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Carl Bernadotte, founder of Stockholm-based CB Asset Management, says the four-year-old CB Hedge fund draws on the firm’s existing investment management work and due diligence by selecting stocks from the long-only European Quality Fund, reducing market risk by shorting the MSCI Europe index.

GFM: What is the history and background of your company, principals and funds?
CB: I founded CB Asset Management in 1994 upon licensing from the Swedish Financial Supervisory Authority. The following year saw the launch of the European Quality Fund, making it one of Sweden’s oldest European Equity Funds. After outperforming the benchmark MSCI Europe index for many years we launched a hedge fund, CB Hedge, in July 2007 with the strategy of buying a selection of stocks from our successful European Quality Fund but reduce market risk by shorting the MSCI Europe.
Since the stock selection strategy for the two funds is the same, they also have the same management team, with myself as lead manager. In June 2008 we launched an environmental fund of funds, Save Earth Fund, which has greatly outperformed the WilderHill New Energy Index since launch. Currently the company has EUR50m in assets under management.
GFM: What is the structure of your funds?
CB: Formally, the European Quality Fund consists of two separate funds that are co-managed and have identical investment portfolios, European Quality Fund Sicav and European Quality Fund Ltd. The first is a Ucits-compliant open-ended investment company domiciled in Luxembourg, the second a British Virgin Islands fund that has two sub-funds, EQF Ltd Accumulation and EQF Ltd Distribution (with a 6 per cent annual dividend). In total, EQF has three share class sub-funds.
CB Hedge and Save Earth Fund are both domiciled in Luxembourg. Save Earth Fund and European Quality Fund Sicav are Ucits funds while CB Hedge is a so-called Luxembourg Part II (non-Ucits) fund. The funds are open-ended.
The management company, CB Asset Management, is based in Stockholm and the marketing of the funds has been carried out under the name CB Fonder since the beginning of 2011.
GFM: Who are your main service providers?
CB: The main service providers are Caceis, custodian and administrator for the European Quality Fund, and SEB Fund Services, custodian and administrator for CB Hedge and Save Earth Fund. The auditor for all our funds is PricewaterhouseCoopers, while SEB in Stockholm is the prime broker for CB Hedge.
GFM: What is your distribution strategy and targeted client base?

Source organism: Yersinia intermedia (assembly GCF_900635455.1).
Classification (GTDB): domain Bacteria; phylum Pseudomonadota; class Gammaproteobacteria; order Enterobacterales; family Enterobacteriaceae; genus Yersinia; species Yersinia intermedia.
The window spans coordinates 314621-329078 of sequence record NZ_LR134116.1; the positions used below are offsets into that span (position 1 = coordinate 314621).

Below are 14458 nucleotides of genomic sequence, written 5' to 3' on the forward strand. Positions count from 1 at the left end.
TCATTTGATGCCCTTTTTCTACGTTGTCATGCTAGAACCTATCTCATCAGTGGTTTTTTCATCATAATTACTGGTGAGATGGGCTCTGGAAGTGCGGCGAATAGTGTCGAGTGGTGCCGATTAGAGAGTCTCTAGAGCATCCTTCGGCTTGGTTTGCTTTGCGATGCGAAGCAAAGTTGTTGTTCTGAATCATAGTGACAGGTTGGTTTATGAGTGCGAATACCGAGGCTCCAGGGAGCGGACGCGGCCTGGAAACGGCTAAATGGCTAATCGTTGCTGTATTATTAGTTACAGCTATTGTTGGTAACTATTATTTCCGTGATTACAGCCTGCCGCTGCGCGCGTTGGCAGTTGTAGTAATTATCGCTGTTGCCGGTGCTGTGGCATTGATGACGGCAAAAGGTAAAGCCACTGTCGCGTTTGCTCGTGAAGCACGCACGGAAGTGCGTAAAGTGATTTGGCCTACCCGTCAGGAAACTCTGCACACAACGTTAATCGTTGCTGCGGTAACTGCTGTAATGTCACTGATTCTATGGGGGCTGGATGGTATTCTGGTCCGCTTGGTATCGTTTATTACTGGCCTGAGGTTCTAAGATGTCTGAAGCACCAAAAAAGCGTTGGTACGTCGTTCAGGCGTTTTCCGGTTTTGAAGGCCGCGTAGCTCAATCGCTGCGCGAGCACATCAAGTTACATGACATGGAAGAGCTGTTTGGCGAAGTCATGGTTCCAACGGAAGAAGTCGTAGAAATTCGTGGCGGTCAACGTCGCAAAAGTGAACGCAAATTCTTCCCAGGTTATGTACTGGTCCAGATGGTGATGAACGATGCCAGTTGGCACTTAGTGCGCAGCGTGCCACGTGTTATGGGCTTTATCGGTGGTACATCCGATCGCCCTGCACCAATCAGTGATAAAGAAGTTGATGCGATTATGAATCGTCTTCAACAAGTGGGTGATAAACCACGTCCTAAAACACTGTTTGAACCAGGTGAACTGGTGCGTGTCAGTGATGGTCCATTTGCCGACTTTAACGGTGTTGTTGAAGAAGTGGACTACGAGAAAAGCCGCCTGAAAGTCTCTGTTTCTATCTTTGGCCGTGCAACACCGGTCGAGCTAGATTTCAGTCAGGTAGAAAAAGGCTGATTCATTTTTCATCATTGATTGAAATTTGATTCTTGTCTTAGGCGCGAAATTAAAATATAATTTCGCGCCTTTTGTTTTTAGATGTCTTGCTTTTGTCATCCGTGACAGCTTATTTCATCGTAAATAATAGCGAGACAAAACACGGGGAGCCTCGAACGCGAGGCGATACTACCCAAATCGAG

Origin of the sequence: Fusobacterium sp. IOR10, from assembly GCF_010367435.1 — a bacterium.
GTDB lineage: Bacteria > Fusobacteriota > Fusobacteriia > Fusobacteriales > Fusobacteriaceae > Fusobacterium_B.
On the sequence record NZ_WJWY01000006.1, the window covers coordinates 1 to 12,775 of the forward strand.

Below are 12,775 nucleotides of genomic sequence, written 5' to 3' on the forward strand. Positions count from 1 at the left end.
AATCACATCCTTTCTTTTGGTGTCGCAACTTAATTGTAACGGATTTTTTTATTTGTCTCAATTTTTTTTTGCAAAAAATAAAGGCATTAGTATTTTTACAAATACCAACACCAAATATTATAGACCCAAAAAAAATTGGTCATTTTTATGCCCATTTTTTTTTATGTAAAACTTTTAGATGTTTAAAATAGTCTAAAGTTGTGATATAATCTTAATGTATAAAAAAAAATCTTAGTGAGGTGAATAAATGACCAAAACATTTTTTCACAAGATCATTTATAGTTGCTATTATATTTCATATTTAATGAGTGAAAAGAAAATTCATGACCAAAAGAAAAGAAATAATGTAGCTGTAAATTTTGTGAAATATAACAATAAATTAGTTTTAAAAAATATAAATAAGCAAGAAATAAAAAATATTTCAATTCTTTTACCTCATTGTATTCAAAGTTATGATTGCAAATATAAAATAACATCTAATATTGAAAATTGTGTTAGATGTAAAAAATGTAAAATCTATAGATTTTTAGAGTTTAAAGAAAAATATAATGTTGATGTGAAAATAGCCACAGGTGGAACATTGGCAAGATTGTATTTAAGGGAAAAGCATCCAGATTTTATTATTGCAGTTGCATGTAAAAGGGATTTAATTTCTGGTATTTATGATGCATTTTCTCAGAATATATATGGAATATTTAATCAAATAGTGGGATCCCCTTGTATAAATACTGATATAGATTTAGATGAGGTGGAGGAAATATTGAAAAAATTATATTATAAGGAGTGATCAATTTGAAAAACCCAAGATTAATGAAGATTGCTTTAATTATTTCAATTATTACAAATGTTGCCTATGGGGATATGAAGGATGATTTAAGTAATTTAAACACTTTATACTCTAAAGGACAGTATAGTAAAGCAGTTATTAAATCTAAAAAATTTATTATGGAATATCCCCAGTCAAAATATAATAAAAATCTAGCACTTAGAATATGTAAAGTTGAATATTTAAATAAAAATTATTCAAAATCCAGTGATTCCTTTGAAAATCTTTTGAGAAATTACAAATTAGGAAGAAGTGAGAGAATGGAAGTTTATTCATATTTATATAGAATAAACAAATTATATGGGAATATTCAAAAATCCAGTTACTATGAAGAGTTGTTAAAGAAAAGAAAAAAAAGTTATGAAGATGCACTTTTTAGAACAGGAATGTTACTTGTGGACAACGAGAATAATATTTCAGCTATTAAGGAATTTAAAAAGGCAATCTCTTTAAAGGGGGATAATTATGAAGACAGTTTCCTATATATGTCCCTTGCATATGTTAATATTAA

CB: The client base of the company has always been institutional investors, mainly family offices. In recent years we have increased our focus on attracting retail clients as well, and today the funds are available on almost all platforms used by retail clients in Sweden. The Swedish pension system has also become an important client base for the company in recent years. Approximately 90 per cent of the company’s assets are still from institutional investors and the client base is mostly Swedish, although we are doing some marketing in Finland too.
GFM: What impact has the recent global financial crisis and economic downturn had on your business?
CB: The crisis was a very tough time for everyone involved in the asset management business. Despite the harsh environment, the company and our funds did quite well during the crisis and we did not lose many investors. All three funds we manage outperformed their respective benchmarks and managed to protect the capital quite well, mainly attributable to the fact that we focus in our management on low risk and absolute returns. For example CB Hedge lost only 0.2 per cent in 2008. In fact we were more affected by the sharp rebound in the markets, which we didn’t see coming, at least not on the scale that emerged.
GFM: Please describe your investment process.
CB: CB Hedge builds on the same investment platform as our long-only European Quality Fund. CB Hedge reduces market risk by shorting the MSCI Europe index and taking long equity positions selected from the European Quality Fund – we do not short individual stocks. The investment process is therefore much the same as for European Quality Fund, built on both qualitative as well as quantitative variables and both bottom-up and top-down criteria.